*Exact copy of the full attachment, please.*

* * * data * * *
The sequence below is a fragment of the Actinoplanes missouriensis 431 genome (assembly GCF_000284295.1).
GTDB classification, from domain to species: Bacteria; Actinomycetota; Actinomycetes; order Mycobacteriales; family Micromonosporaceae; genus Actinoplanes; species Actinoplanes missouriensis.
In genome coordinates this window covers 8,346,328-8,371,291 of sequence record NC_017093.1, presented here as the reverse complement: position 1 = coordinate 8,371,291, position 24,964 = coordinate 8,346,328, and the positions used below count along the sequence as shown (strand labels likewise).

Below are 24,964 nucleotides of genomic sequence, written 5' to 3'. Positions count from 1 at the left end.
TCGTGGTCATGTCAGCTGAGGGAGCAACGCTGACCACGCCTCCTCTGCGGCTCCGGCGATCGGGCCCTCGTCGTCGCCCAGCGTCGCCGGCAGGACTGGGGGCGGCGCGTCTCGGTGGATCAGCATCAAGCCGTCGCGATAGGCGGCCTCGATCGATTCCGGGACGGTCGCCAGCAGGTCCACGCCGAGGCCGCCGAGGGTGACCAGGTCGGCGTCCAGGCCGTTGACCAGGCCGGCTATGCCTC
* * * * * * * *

The sequence below is a fragment of the Actinoplanes missouriensis 431 genome (assembly GCF_000284295.1).
GTDB classification, from domain to species: Bacteria; Actinomycetota; Actinomycetes; order Mycobacteriales; family Micromonosporaceae; genus Actinoplanes; species Actinoplanes missouriensis.
In genome coordinates this window covers 8,346,328-8,371,291 of sequence record NC_017093.1, presented here as the reverse complement: position 1 = coordinate 8,371,291, position 24,964 = coordinate 8,346,328, and the positions used below count along the sequence as shown (strand labels likewise).

Below are 24,964 nucleotides of genomic sequence, written 5' to 3'. Positions count from 1 at the left end.
TCGTGGTCATGTCAGCTGAGGGAGCAACGCTGACCACGCCTCCTCTGCGGCTCCGGCGATCGGGCCCTCGTCGTCGCCCAGCGTCGCCGGCAGGACTGGGGGCGGCGCGTCTCGGTGGATCAGCATCAAGCCGTCGCGATAGGCGGCCTCGATCGATTCCGGGACGGTCGCCAGCAGGTCCACGCCGAGGCCGCCGAGGGTGACCAGGTCGGCGTCCAGGCCGTTGACCAGGCCGGCTATGCCTC